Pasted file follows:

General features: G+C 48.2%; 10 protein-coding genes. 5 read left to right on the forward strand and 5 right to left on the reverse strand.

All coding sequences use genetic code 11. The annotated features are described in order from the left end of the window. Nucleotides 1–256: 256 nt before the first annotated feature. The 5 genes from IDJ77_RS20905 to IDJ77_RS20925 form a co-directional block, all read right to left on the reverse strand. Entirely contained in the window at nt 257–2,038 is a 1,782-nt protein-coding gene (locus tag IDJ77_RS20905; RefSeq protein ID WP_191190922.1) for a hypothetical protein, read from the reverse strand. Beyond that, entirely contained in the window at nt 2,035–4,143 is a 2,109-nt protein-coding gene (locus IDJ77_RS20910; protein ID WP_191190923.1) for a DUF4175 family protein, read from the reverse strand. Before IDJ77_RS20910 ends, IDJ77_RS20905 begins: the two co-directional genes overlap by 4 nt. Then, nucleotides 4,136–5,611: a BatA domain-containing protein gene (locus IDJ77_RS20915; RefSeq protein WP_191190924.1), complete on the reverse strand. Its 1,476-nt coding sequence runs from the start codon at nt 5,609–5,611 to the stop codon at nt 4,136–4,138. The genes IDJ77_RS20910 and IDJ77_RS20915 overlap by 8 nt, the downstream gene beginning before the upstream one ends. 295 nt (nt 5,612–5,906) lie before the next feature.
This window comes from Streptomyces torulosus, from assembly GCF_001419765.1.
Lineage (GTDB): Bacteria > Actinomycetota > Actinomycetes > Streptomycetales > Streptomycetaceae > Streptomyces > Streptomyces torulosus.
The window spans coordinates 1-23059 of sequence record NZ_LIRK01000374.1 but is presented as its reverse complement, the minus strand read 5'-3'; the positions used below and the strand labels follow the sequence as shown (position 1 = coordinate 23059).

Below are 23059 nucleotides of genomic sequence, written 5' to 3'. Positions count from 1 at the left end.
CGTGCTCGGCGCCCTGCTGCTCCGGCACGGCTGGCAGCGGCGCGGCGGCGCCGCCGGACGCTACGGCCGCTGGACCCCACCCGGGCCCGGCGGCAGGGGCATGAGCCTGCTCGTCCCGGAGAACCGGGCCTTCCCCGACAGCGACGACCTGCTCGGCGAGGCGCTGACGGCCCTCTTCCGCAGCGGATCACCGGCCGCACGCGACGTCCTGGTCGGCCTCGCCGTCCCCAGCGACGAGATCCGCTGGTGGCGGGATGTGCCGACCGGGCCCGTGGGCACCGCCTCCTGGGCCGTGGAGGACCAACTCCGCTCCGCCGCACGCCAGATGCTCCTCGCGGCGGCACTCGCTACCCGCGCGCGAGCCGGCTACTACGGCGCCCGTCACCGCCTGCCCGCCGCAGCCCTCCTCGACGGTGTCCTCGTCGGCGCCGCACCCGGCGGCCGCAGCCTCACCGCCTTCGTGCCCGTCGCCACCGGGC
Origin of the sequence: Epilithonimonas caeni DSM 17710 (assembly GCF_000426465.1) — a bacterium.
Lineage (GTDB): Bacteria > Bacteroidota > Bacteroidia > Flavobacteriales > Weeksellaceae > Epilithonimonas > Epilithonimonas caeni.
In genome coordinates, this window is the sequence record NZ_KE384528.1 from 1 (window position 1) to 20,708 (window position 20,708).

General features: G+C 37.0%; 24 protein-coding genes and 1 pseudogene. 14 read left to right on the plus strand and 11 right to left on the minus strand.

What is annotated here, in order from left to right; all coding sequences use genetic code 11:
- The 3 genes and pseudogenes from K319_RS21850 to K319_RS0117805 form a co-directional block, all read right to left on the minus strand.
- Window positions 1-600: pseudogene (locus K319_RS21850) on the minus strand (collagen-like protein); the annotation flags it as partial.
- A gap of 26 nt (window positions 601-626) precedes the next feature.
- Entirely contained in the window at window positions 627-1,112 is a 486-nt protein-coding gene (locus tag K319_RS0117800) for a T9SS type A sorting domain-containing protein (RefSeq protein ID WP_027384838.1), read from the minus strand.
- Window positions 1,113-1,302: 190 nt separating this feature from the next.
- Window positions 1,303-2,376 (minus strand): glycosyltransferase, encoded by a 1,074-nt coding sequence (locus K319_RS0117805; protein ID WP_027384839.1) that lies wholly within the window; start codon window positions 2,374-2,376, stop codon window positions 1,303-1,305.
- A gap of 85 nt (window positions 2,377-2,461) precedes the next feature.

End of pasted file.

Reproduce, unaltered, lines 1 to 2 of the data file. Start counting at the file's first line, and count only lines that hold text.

General features: G+C 48.2%; 10 protein-coding genes. 5 read left to right on the forward strand and 5 right to left on the reverse strand.

All coding sequences use genetic code 11. The annotated features are described in order from the left end of the window. Nucleotides 1–256: 256 nt before the first annotated feature. The 5 genes from IDJ77_RS20905 to IDJ77_RS20925 form a co-directional block, all read right to left on the reverse strand. Entirely contained in the window at nt 257–2,038 is a 1,782-nt protein-coding gene (locus tag IDJ77_RS20905; RefSeq protein ID WP_191190922.1) for a hypothetical protein, read from the reverse strand. Beyond that, entirely contained in the window at nt 2,035–4,143 is a 2,109-nt protein-coding gene (locus IDJ77_RS20910; protein ID WP_191190923.1) for a DUF4175 family protein, read from the reverse strand. Before IDJ77_RS20910 ends, IDJ77_RS20905 begins: the two co-directional genes overlap by 4 nt. Then, nucleotides 4,136–5,611: a BatA domain-containing protein gene (locus IDJ77_RS20915; RefSeq protein WP_191190924.1), complete on the reverse strand. Its 1,476-nt coding sequence runs from the start codon at nt 5,609–5,611 to the stop codon at nt 4,136–4,138. The genes IDJ77_RS20910 and IDJ77_RS20915 overlap by 8 nt, the downstream gene beginning before the upstream one ends. 295 nt (nt 5,612–5,906) lie before the next feature.